How To Use This Website.
Every one of you starting the course will be doing so at a slightly different level to everyone else. That's just the way it is.
Here At Home Computer, we don't want to leave anyone behind, regardless of what level you're at, no one needs to miss out just because they couldn't figure out the video player.
Which is really what this first page of the course is all about. Making sure everyone is on the same page.
So apologies for showing you things you already know, but maybe not everyone does.
How To Use The Pictures.
When we're trying to learn something new, we need to be able to see it. So in the course, I use a lot of pictures. It's just so much better if you can actually see what I'm trying to describe.
The issue is that sometimes the pictures as they are, don't show enough detail. They're sometimes a little too small to be able to read the text or see exactly what I'm pointing to.
To make the pictures larger, left-click once on them. Put your pointer directly onto the picture and left-click.
To return to normal view, left-click on the picture again.
Try it now with this picture.
Do it several times, just click it to make it larger, then click it again to return.
You'll quickly get used to it.
This works on a lot of websites that have pictures (images).
You can usually tell that the image (picture) can be made larger. As you move your pointer over the picture, it'll change from an arrowhead to a pointy finger.
When it changes to a pointy finger, it's indicating that the image can be clicked on.
That will normally either open the image in a larger window or sometimes it's used as a link to another webpage.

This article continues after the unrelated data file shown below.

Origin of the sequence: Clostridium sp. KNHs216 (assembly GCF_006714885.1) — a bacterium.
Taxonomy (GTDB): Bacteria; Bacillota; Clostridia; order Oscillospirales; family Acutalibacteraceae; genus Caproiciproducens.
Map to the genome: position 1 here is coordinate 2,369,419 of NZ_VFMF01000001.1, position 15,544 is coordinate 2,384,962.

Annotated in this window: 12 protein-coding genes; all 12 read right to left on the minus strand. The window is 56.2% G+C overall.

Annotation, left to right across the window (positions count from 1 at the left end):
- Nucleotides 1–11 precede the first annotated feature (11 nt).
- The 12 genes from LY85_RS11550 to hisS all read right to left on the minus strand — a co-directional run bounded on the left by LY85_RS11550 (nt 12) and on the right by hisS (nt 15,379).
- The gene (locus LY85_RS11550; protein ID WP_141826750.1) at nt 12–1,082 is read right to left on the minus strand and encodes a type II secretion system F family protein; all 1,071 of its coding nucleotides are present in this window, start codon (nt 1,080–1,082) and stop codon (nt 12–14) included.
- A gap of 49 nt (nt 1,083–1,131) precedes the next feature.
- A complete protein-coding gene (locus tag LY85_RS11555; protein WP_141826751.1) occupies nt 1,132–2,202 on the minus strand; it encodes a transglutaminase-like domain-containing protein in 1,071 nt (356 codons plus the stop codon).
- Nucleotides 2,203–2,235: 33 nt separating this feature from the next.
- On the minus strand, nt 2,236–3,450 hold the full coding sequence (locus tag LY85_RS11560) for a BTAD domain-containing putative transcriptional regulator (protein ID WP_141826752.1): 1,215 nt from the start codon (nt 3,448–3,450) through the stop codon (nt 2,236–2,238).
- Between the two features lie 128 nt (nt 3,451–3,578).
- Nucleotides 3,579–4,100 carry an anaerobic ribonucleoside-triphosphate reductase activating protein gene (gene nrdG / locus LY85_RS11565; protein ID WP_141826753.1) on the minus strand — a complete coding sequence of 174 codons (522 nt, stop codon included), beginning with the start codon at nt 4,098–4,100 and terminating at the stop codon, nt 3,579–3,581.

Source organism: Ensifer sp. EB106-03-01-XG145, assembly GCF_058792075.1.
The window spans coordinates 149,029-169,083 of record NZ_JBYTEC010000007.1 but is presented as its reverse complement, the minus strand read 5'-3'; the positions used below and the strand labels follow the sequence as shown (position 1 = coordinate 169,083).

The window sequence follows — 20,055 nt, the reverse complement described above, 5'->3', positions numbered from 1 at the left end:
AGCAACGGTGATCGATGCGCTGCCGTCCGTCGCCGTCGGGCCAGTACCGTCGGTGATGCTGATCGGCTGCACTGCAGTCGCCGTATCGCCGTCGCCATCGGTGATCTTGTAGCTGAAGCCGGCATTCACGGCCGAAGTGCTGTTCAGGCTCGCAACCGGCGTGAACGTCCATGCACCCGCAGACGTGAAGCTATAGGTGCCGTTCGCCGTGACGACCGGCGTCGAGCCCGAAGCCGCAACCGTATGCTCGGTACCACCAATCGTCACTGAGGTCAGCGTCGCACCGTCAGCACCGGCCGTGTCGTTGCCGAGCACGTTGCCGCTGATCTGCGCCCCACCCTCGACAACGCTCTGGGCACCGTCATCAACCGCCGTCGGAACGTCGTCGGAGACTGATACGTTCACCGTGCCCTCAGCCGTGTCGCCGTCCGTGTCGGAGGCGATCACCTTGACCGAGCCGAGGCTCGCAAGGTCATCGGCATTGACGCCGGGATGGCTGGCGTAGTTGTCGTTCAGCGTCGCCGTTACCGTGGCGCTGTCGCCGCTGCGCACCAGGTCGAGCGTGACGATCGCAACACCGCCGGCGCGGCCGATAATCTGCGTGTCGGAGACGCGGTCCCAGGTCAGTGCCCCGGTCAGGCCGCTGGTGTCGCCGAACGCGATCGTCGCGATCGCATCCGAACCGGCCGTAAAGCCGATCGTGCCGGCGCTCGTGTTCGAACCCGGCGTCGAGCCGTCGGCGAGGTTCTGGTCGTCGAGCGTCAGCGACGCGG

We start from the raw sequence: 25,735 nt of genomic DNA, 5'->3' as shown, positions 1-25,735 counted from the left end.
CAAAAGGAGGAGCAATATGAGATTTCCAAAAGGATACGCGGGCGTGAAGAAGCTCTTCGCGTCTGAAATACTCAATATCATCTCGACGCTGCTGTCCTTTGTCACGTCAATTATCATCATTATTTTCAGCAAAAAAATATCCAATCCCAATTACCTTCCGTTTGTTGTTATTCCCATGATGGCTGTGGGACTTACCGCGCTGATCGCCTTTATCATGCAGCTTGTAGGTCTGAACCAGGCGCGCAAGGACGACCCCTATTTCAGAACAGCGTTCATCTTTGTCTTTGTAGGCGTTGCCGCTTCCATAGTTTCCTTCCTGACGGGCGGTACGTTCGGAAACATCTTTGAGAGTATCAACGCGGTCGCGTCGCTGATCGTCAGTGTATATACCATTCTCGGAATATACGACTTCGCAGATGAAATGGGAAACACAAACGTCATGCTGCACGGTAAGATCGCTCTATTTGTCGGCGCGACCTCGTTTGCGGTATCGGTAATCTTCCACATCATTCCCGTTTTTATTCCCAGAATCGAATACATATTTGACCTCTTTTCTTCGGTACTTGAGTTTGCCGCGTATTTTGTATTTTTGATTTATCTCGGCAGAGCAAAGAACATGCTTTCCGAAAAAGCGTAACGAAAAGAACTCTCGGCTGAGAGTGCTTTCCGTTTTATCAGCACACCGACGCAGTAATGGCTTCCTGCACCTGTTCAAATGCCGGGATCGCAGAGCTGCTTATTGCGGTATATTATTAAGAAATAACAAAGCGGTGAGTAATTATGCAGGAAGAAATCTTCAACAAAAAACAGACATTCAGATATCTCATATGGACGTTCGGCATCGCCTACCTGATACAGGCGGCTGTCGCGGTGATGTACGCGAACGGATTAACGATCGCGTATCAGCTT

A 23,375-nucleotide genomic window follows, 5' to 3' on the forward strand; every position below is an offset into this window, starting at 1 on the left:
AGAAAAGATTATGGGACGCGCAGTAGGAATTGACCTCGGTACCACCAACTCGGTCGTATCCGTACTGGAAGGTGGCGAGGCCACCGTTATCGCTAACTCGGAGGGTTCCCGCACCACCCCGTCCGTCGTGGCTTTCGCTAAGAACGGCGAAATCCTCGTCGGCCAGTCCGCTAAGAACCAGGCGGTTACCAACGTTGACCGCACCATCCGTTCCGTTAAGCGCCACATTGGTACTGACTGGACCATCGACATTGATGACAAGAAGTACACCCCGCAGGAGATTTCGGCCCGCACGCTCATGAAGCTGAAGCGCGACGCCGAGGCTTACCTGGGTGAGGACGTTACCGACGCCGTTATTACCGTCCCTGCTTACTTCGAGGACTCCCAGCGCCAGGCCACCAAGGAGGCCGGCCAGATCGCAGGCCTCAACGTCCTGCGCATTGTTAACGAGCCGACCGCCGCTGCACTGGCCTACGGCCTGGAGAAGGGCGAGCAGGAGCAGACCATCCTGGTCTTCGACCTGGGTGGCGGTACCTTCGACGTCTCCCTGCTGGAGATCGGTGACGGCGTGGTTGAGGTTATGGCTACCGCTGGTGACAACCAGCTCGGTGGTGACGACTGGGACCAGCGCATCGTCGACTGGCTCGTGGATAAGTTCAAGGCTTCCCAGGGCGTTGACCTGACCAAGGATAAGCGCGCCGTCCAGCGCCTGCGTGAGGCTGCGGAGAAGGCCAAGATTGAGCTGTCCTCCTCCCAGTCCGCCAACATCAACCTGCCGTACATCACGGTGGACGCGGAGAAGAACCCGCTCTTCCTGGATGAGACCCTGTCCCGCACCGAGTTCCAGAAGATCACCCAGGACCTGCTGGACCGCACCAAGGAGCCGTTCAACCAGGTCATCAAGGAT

How To Use The Video Player.
A lot of the guides on the course will have a video.
I'm sure you already know from your own experiences that sometimes it's just a lot easier to show someone what or how to do something than it is to tell them.
At the bottom of the video, you'll see the player control panel.
When you move your mouse pointer off the video, the control panel will disappear after a few seconds.
To bring it back up, simply move your mouse over the video.
Looking closely at the control panel, you can see a thin red line. That is called the timeline.
The red line shows how much of the video you've watched, and the white/grey part shows how much is still to come.
You can rewind or fast forward a video by moving your mouse pointer onto the very end of the red line. The arrowhead will change to a pointy finger.
When it does, hold down the left-hand mouse button, then move the mouse left or right, depending on which way you want to go.
Release the mouse button when you're ready for the video to play again.
Handy if you've missed a bit, or just want to go over something again. Or if I'm waffling on too much and you're ready to move forward.
The final thing I want to show you is the Fullscreen Icon.
When you start a video playing, it'll normally play within the small window. Now that may be big enough on your screen, but it may not be.
Left click once on the Fullscreen Icon and the video will expand to fill your entire screen.
When you want to get out of Fullscreen, when you want to return to the normal webpage, click the Fullscreen icon again.
These video player controls are pretty much standard across most video streaming services, such as Netflix and Amazon Prime. The symbols they use might vary a little, but if you can use this player, you'll quickly figure out the others.
How To Print From The Course.
If you've got a printer, then why not use it? Working from a printed page is often easier (especially for beginners) than trying to follow along on-screen.
There are various ways to print a web page (there's often more than one way to do most things on a PC), but perhaps the simplest is to press the CTRL (Control) key and the letter P on your keyboard.
After a moment or two, you should see what's called the printer dialogue window.
The actual window that pops up may vary slightly from the one shown here, it'll depend on your printer and web browser, but it will be close enough.